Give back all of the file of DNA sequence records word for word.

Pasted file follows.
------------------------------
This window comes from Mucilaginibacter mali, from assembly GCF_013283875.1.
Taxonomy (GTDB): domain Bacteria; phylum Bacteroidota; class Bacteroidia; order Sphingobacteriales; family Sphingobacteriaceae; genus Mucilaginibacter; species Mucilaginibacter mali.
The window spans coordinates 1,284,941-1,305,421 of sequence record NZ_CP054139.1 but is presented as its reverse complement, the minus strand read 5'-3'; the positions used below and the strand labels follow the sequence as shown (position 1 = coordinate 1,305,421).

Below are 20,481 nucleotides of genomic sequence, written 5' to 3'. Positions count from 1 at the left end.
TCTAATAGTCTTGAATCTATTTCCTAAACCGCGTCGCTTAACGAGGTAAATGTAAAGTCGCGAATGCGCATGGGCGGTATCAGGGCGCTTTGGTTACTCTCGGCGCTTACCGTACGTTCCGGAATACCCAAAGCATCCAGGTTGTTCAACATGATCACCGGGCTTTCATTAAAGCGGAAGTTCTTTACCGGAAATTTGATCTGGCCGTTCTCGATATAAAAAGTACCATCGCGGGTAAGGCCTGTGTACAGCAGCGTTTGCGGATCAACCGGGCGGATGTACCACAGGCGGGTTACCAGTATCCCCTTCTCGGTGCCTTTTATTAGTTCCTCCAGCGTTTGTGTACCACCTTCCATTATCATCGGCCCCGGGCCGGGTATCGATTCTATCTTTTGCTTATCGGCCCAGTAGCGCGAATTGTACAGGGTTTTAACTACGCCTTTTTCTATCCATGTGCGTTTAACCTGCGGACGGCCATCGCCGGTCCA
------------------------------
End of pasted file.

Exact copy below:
This window comes from Mucilaginibacter mali, from assembly GCF_013283875.1.
Taxonomy (GTDB): domain Bacteria; phylum Bacteroidota; class Bacteroidia; order Sphingobacteriales; family Sphingobacteriaceae; genus Mucilaginibacter; species Mucilaginibacter mali.
The window spans coordinates 1,284,941-1,305,421 of sequence record NZ_CP054139.1 but is presented as its reverse complement, the minus strand read 5'-3'; the positions used below and the strand labels follow the sequence as shown (position 1 = coordinate 1,305,421).

Below are 20,481 nucleotides of genomic sequence, written 5' to 3'. Positions count from 1 at the left end.
TCTAATAGTCTTGAATCTATTTCCTAAACCGCGTCGCTTAACGAGGTAAATGTAAAGTCGCGAATGCGCATGGGCGGTATCAGGGCGCTTTGGTTACTCTCGGCGCTTACCGTACGTTCCGGAATACCCAAAGCATCCAGGTTGTTCAACATGATCACCGGGCTTTCATTAAAGCGGAAGTTCTTTACCGGAAATTTGATCTGGCCGTTCTCGATATAAAAAGTACCATCGCGGGTAAGGCCTGTGTACAGCAGCGTTTGCGGATCAACCGGGCGGATGTACCACAGGCGGGTTACCAGTATCCCCTTCTCGGTGCCTTTTATTAGTTCCTCCAGCGTTTGTGTACCACCTTCCATTATCATCGGCCCCGGGCCGGGTATCGATTCTATCTTTTGCTTATCGGCCCAGTAGCGCGAATTGTACAGGGTTTTAACTACGCCTTTTTCTATCCATGTGCGTTTAACCTGCGGACGGCCATCGCCGGTCCA